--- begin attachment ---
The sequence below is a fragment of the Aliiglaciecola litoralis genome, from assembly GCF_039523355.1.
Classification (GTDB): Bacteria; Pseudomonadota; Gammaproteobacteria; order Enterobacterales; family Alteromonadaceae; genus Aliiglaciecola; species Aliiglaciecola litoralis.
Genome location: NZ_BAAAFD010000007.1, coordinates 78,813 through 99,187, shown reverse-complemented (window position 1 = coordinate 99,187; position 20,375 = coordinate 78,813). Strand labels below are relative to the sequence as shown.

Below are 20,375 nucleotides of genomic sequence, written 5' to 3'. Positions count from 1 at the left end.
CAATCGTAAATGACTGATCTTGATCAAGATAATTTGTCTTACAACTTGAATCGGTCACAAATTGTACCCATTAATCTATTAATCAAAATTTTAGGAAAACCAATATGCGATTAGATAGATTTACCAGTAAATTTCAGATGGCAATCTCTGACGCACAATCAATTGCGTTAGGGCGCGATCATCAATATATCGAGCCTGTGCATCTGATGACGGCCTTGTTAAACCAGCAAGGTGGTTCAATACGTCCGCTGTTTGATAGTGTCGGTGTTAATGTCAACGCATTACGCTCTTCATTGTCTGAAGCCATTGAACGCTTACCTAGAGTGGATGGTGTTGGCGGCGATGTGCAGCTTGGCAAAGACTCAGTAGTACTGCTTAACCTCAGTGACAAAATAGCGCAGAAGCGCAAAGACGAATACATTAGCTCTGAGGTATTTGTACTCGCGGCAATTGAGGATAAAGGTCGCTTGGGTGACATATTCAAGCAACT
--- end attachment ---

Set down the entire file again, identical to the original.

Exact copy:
The sequence below is a fragment of the Aliiglaciecola litoralis genome, from assembly GCF_039523355.1.
Classification (GTDB): Bacteria; Pseudomonadota; Gammaproteobacteria; order Enterobacterales; family Alteromonadaceae; genus Aliiglaciecola; species Aliiglaciecola litoralis.
Genome location: NZ_BAAAFD010000007.1, coordinates 78,813 through 99,187, shown reverse-complemented (window position 1 = coordinate 99,187; position 20,375 = coordinate 78,813). Strand labels below are relative to the sequence as shown.

Below are 20,375 nucleotides of genomic sequence, written 5' to 3'. Positions count from 1 at the left end.
CAATCGTAAATGACTGATCTTGATCAAGATAATTTGTCTTACAACTTGAATCGGTCACAAATTGTACCCATTAATCTATTAATCAAAATTTTAGGAAAACCAATATGCGATTAGATAGATTTACCAGTAAATTTCAGATGGCAATCTCTGACGCACAATCAATTGCGTTAGGGCGCGATCATCAATATATCGAGCCTGTGCATCTGATGACGGCCTTGTTAAACCAGCAAGGTGGTTCAATACGTCCGCTGTTTGATAGTGTCGGTGTTAATGTCAACGCATTACGCTCTTCATTGTCTGAAGCCATTGAACGCTTACCTAGAGTGGATGGTGTTGGCGGCGATGTGCAGCTTGGCAAAGACTCAGTAGTACTGCTTAACCTCAGTGACAAAATAGCGCAGAAGCGCAAAGACGAATACATTAGCTCTGAGGTATTTGTACTCGCGGCAATTGAGGATAAAGGTCGCTTGGGTGACATATTCAAGCAACT